Hear, read, mark, learn, and inwardly digest

Sunday’s collect (opening prayer) is one of the best known in the Book of Common Prayer:

BLESSED lord, which hast caused all holy Scriptures to bee written for our learnyng; graunte us that we maye in suche wise heare them, read, marke, learne, and inwardly digeste them; that by pacience, and coumfort of thy holy woorde, we may embrace, and ever holde fast the blessed hope of everlasting life, which thou hast geven us in our saviour Jesus Christe.

Well, perhaps our printed version is a little more modern.

Thomas Cranmer (1489-1556), Archbishop of Canterbury under Henry VIII, Edward VI, and Mary I, was the leader of the English Reformation. Though difficult to tell exactly how much he actually authored, Cranmer produced the first Book of Common Prayer in 1549 and is credited with writing the beloved words of this collect.

Episcopalians have lived by these words for centuries, often first hearing them in Confirmation instruction: "hear, read, mark, learn, and inwardly digest.” In Confirmation class, we also heard things like “stand to praise, sit to listen, kneel to pray.”

Cranmer originally wrote this collect to be used on the Second Sunday of Advent, but our present 1979 Book of Common Prayer has four distinct, new collects for the four Sundays of Advent.

This particular collect was moved to the next-to-last Sunday of the Christian Year, which is the Sunday before what is officially named the Last Sunday after the Epiphany. This prayer, therefore, is now used on a Sunday very near to the Advent season.

In liturgical planning, we look to the lectionary readings as well as the Collect of the Day. When I saw this collect for this Sunday, I immediately thought “holy scripture hymn.”

The Hymnal 1982 is organized in the same sequence as the Table of Contents of the Book of Common Prayer, an Anglican virtue that is completely intentional and wonderfully convenient and educational.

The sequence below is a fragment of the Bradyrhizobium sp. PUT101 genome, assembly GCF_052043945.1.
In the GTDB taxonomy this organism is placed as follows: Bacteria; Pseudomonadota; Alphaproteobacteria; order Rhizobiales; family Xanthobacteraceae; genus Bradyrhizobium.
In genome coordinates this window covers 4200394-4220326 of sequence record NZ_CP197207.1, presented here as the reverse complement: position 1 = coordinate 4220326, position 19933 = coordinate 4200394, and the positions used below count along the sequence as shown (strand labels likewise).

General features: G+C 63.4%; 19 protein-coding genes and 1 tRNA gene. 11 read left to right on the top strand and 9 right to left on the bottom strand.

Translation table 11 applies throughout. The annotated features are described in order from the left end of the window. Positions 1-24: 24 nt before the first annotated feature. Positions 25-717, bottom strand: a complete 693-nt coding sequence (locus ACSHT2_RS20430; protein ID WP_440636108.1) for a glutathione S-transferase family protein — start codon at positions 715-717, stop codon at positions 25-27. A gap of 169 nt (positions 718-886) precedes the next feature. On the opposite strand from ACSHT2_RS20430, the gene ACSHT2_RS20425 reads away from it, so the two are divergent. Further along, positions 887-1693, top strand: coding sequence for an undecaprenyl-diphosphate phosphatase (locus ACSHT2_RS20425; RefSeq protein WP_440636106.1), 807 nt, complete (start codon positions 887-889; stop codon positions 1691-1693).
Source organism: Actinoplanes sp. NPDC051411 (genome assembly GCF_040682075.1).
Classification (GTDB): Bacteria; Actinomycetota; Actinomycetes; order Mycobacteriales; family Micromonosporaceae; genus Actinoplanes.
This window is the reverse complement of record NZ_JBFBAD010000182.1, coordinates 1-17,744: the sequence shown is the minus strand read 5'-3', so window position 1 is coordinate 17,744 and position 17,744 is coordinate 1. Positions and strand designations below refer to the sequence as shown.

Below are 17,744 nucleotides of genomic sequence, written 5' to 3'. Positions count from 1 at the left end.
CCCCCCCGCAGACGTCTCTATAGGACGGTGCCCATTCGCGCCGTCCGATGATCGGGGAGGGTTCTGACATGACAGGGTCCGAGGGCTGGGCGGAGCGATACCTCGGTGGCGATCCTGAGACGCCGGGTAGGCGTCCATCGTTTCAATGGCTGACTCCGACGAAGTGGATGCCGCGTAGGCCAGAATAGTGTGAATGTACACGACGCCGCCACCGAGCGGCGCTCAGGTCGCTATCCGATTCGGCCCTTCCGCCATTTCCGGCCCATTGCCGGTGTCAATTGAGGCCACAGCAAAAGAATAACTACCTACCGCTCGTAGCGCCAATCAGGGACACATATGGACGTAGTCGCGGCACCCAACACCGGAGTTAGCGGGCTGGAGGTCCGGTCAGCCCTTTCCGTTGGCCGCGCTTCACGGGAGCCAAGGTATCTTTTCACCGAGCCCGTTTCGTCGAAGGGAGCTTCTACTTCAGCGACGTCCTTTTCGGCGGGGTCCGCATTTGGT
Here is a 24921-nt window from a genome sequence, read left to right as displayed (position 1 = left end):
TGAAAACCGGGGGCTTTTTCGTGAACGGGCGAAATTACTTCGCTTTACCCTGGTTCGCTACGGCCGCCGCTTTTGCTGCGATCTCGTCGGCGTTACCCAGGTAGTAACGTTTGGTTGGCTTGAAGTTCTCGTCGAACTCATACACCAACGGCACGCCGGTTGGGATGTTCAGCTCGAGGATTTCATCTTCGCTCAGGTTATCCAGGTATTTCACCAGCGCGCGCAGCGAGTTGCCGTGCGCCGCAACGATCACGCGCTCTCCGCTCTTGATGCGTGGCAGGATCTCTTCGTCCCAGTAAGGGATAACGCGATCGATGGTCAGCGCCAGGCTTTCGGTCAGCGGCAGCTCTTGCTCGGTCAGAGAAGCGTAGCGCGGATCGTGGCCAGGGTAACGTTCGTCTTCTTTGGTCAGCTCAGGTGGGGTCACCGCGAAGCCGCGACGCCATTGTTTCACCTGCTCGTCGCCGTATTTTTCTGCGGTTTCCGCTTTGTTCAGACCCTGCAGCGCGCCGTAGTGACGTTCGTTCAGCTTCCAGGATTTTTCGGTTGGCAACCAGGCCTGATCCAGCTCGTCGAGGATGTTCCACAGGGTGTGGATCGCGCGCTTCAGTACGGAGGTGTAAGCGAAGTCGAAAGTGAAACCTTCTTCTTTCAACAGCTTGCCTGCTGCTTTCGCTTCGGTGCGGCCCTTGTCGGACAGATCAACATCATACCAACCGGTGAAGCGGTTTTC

In many ways, I suppose Anglicans historically defined “Order of Service,” at least in the English language. (We like organization.) 

The “Holy Scripture” section of our hymn is one of the smallest, with only nine hymns, and a couple of them are parish favorites.

A few weeks ago, we sang “Book of books, our people’s strength,” set to the German chorale Liebster Jesu, the tune to which we sing another parish favorite, “Blessed Jesus, at thy word.”

Directly across the page from “Book of books” is “O Christ, the Word Incarnate,” which we will sing this Sunday morning at the 10:30 service. "O Christ, the Word Incarnate" is set to the hymn tune Munich, another Protestant greatest hit.

This text, indeed, is a prime example of the poetic term personification or a literary apostrophe or poetic apostrophe, that is, assigning a personal nature or human characteristic to something non-human.

In the first stanza of this hymn, written by English bishop and hymnist William Walsham How (1823-1897), the simple virtues of wisdom, truth, and light have become proper names for Jesus Christ.

O Christ, the Word Incarnate,
O Wisdom from on high,

O Truth, unchanged, unchanging,

O Light of our dark sky;

We praise thee for the radiance

that from the scripture’s page,

A lantern to our footsteps,

shines on from age to age.

Photo Credit: www.freeimages.com 

Posted by Dr. David Ouzts at 4:52 PM
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